Eating Disorder Honesty
As I sit down to write my very first blog post, I struggle with what needs to be written, and even more importantly, what needs to be heard. It seems like it would be imperative to discuss each eating disorder in its totality and then provide exhaustive lists of their individual symptoms so you, the reader, know what to “look” for. As I continue to allow my brain to explore the endless possibilities of what this post can contain, I realize that the eating disorders themselves, and their symptoms, are the pieces of information that are easy to find and what most people could recite (even if only a few symptoms) if asked at random. So I decided to go another route; here’s what you may not know, but “should” know.
- Up to 30 million people of all ages and genders suffer from an eating disorder (anorexia, bulimia and binge eating disorder) in the U.S
- Eating disorders have the highest mortality rate of any mental illness.
- The mortality rate associated with anorexia nervosa is 12 times higher than the death rate associated with all causes of death for females 15-24 years old.
- About 50% of all people in the United States either know someone with an eating disorder or have been personally affected by one.
- Only 1 in 10 people with an eating disorder ever receive help, even though treatment dramatically improves chances for a full recovery.
- Without treatment, it’s suspected that as many as 20% individuals will die as a result of their illness.
- At least one person dies every 62 minutes as a direct result from an eating disorder. (The Eating Disorders Coalition for Research, Policy & Action thanks Scott J. Crow and Sonja Swanson, PhD)
Eating disorders have the HIGHEST mortality rate of any other mental illness. There are MORE than 200 classified forms of mental illness and eating disorders comprise the #1 spot for mortality rate. About 50% of the United States population has been touched in some way by an eating disorder, which means that you are either a sufferer or you most likely know someone that is or has suffered. With this comes great power. Great power to reach out and grasp the hand held out for support or having the privilege of being the person reaching out their hand to support another. Eating disorders touch far more than the individual. We are all in this together.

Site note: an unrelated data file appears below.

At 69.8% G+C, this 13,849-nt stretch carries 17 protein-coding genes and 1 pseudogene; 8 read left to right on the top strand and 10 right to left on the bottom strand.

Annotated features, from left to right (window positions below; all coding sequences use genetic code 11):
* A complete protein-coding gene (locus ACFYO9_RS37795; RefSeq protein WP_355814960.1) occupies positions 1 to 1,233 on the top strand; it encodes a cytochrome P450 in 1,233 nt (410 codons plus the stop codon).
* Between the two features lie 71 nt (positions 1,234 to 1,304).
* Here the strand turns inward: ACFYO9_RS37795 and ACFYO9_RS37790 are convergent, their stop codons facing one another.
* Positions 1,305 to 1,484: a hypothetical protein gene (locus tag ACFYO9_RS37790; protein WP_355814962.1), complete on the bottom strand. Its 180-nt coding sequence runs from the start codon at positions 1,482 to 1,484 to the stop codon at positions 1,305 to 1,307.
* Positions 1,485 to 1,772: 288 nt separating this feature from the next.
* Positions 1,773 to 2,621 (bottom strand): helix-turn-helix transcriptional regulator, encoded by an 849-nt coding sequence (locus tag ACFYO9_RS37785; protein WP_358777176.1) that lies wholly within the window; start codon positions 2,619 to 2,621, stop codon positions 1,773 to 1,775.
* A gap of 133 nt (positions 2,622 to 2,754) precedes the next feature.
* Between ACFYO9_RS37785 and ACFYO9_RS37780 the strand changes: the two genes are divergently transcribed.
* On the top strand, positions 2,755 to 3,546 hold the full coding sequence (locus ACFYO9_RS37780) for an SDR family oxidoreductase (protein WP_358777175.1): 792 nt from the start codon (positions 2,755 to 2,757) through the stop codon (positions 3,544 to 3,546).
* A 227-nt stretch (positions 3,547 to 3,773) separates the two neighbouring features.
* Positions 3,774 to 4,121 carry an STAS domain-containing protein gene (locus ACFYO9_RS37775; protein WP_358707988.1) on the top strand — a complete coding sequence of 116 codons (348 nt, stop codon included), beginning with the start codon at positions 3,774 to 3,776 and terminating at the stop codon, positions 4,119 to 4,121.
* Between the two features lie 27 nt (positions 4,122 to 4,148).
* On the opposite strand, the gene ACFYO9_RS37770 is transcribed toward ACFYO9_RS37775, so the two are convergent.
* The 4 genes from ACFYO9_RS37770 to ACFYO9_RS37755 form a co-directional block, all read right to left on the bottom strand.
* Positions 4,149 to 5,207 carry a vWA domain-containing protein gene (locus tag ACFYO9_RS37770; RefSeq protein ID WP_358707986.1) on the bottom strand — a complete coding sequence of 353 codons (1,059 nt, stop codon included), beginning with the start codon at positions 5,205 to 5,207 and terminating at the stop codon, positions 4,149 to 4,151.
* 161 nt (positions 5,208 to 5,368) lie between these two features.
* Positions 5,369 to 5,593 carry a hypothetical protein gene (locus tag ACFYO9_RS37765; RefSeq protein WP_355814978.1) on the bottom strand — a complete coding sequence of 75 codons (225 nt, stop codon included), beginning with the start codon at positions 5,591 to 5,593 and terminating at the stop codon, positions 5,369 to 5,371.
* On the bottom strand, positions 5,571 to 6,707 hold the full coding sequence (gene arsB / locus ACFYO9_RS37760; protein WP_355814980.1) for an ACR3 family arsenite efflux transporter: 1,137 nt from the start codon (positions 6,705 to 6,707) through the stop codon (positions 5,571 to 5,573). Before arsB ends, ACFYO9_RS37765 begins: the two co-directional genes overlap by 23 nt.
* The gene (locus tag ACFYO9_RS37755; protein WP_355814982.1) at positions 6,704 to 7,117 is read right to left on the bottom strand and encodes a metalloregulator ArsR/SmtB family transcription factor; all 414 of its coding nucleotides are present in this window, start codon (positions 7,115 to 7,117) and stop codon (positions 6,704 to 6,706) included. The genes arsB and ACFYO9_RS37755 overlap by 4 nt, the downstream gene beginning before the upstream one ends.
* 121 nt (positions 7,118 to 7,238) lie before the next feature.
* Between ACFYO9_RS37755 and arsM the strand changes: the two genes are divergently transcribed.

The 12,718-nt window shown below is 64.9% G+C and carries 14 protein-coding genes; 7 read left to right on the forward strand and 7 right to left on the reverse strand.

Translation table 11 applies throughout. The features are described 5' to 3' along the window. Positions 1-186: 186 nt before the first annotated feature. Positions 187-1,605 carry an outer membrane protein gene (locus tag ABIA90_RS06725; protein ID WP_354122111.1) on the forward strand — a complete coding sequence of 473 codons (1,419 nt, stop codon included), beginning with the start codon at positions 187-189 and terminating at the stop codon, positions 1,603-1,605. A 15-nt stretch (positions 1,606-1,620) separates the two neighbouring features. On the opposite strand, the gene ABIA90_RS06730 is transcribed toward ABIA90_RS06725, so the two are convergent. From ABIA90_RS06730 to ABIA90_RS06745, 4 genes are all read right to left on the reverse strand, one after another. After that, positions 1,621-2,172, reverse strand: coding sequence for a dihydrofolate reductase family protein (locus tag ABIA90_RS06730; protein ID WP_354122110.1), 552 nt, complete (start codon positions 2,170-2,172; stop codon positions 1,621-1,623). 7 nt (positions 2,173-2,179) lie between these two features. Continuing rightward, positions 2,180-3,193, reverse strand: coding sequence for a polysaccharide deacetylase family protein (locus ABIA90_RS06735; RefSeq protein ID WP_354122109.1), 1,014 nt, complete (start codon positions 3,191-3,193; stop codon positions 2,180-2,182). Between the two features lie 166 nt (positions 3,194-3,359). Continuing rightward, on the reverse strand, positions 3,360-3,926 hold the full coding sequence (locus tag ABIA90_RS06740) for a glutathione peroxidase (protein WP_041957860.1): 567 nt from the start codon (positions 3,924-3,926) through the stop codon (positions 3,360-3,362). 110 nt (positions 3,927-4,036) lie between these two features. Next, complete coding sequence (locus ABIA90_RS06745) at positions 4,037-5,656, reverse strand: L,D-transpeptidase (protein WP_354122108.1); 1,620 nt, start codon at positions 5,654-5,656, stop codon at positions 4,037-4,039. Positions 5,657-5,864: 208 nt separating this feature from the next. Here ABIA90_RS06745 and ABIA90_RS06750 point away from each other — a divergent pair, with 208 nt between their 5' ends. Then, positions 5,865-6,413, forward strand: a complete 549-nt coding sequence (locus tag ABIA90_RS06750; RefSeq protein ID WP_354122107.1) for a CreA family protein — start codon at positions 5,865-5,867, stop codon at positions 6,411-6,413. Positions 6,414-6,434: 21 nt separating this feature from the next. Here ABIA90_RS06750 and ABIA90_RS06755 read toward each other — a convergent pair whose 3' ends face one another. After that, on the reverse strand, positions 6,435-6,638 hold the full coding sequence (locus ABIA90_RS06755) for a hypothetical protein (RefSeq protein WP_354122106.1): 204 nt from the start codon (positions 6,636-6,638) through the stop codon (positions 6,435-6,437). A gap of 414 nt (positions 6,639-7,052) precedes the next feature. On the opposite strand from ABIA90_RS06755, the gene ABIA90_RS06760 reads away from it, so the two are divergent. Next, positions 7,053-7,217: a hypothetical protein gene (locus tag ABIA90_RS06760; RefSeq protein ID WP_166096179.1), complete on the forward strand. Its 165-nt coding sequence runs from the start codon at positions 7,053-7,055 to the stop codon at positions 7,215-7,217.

The Good News:
Treatment dramatically improves the chances for a FULL recovery, which means the 1 person out of 10 that reaches out for support most likely has a very good outcome. Twenty percent of individuals struggling with an eating disorder may die, but this statistic can be drastically improved if treatment percentages increase. The missing link between life and death is treatment. Reaching out is the hardest part and probably the most difficult thing you will ever do in your lifetime. I cannot imagine how difficult it is to walk through those doors (any treatment doors), but more specifically, to stay in those doors, and how much courage you must harness to do so. I am not sure I could ever be that brave. This is not a statement of hypocrisy; it IS a statement of deep and genuine respect.
During the time it took to write this, at least one person lost their battle…one real life, breathing human being that was very much alive 62 minutes ago now no longer physically graces this earth. Somebody’s mother, father, sister, brother, son, daughter has left this earth way too soon and has left a trail of grieving loved ones as they fight to understand and make sense of what has just occurred. This fight does not end here. We fight for these people. In their honor, we try harder, we fight harder, and we learn harder. We do everything we can in our power to DO harder.
Full recovery is possible; people can and do recover. I have seen it time and time again. As we honor the life lost in the last 62 minutes, we must also reflect on the lives saved and the lives that will be saved by courageous requests for support. Be that missing link, in whatever capacity that means for you, be it.